The order, which has been in place since 2015, temporarily stopped the health department's distribution and sale of implants – a contraceptive that can prevent pregnancies for up to 3 years.

It also prohibited the Food and Drug Administration (FDA) from "granting any and all pending application for reproductive products and supplies, including contraceptive drugs and devices."

Since 2015, government has filed several motions asking the SC to lift the TRO. Last August, the High Court finally acted on the case, denying the plea of the Office of the Solicitor General to lift the TRO. It even ordered the FDA to find out whether certain contraceptive drugs and devices are abortifacients or not.

Not one to give up, the health department in October asked the SC again to lift the TRO, arguing that restraining the RH law could put at risk the family planning program it is implementing with local government units and civil society sectors. Other RH advocates also filed a motion asking the SC to recognize them as intervenors in the case.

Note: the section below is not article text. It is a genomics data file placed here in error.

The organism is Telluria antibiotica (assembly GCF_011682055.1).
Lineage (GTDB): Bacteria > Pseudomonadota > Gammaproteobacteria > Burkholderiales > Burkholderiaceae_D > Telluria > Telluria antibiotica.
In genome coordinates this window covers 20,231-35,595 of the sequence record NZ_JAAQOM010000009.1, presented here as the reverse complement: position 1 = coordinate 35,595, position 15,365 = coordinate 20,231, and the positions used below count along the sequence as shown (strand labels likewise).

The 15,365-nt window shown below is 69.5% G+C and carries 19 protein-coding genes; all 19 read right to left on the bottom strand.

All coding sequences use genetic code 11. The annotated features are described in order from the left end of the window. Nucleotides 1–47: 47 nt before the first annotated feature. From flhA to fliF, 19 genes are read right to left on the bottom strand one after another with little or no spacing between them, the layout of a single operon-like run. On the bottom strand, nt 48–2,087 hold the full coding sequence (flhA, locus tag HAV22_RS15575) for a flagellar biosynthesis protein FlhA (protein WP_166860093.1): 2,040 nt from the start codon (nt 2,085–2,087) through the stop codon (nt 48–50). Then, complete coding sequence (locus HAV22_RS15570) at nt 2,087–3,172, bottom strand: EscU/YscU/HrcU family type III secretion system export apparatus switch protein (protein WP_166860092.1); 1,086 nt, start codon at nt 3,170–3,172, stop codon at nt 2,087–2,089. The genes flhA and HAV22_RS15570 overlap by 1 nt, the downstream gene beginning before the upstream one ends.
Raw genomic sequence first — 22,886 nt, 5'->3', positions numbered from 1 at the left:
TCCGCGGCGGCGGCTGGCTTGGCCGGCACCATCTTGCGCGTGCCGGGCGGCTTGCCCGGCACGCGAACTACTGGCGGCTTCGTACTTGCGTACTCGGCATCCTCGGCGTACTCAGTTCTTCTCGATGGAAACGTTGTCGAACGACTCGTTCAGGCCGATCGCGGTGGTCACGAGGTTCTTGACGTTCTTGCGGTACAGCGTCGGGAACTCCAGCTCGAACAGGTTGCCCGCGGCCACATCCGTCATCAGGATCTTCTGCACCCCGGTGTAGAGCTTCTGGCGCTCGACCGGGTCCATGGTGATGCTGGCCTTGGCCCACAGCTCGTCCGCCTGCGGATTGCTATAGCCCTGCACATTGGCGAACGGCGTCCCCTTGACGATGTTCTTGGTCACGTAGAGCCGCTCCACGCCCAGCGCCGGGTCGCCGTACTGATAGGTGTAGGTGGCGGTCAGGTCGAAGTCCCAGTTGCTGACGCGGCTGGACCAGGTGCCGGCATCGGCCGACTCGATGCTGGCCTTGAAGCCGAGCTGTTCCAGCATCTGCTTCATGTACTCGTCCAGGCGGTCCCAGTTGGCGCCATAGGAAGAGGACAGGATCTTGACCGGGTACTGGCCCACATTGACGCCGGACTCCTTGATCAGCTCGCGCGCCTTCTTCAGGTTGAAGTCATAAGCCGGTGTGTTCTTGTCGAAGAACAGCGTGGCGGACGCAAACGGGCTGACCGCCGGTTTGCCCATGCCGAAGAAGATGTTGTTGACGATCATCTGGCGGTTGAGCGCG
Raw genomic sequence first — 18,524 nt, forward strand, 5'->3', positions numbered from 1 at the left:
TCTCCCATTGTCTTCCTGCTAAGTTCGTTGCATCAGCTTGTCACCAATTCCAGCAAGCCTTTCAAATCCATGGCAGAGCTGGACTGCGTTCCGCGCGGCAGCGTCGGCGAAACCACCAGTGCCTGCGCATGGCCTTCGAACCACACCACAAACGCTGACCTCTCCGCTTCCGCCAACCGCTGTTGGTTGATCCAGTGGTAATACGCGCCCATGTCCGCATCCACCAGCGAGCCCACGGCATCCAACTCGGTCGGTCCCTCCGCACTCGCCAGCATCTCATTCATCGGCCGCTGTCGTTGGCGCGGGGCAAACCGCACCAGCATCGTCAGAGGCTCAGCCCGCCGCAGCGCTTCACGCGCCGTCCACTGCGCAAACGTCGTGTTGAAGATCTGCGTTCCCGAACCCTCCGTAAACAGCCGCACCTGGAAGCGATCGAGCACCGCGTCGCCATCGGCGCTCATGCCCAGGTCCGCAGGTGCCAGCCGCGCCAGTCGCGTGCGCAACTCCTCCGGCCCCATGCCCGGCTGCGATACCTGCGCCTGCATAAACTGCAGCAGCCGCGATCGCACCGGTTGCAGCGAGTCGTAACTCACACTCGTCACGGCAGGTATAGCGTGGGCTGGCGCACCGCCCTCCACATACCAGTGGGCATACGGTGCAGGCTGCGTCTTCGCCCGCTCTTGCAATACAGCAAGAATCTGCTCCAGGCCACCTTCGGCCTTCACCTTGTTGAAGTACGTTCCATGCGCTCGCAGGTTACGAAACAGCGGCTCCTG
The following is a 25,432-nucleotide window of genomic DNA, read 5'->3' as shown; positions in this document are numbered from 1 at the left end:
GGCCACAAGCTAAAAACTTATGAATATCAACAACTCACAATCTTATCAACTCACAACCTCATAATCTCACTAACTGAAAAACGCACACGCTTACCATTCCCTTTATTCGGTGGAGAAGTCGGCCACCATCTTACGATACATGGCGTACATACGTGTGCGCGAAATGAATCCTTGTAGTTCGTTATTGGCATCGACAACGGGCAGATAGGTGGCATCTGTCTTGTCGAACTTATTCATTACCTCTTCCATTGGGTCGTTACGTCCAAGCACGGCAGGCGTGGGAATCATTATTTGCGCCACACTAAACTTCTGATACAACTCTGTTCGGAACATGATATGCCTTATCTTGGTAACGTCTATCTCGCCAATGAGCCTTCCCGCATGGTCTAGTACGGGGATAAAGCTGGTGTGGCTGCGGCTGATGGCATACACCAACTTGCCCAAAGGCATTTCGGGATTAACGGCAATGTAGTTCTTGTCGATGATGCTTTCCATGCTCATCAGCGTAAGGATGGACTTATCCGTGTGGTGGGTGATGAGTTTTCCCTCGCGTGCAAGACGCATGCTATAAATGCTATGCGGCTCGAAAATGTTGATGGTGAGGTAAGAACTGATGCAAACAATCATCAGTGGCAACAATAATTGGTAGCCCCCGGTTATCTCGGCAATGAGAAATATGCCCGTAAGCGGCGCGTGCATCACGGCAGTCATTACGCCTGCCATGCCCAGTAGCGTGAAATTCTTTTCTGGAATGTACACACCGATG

What's at stake in this case is the impact of the TRO on the supply of contraceptives in the country.

Unless the SC lifts the TRO, the Commission on Population  said almost 90% of contraceptive brands will no longer be available by 2018, as their FDA certificates will expire by then. This will make the reproductive health (RH) law "ineffective," according to the PopCom.

The good news is that despite the TRO, the use of modern family planning methods in the country still increased in 2015, according to a DOH report on the implementation of the RH law. 

This year, the spotlight's on the health department's drug rehabilitation program after the Duterte administration launched its intensified campaign against illegal drugs.

Health Secretary Paulyn Ubial had said the drug problem in the Philippines can be considered a public health emergency.

But even the DOH was initially surprised with the number of drug users who surrendered to the government. Police figures showed there are already over 830,000 drug surrenderers as of December.

Based on estimates, only 1% to 2% of this number will need residential drug rehabilitation treatment, while the rest will undergo either a community-based rehabilitation program or an outpatient one.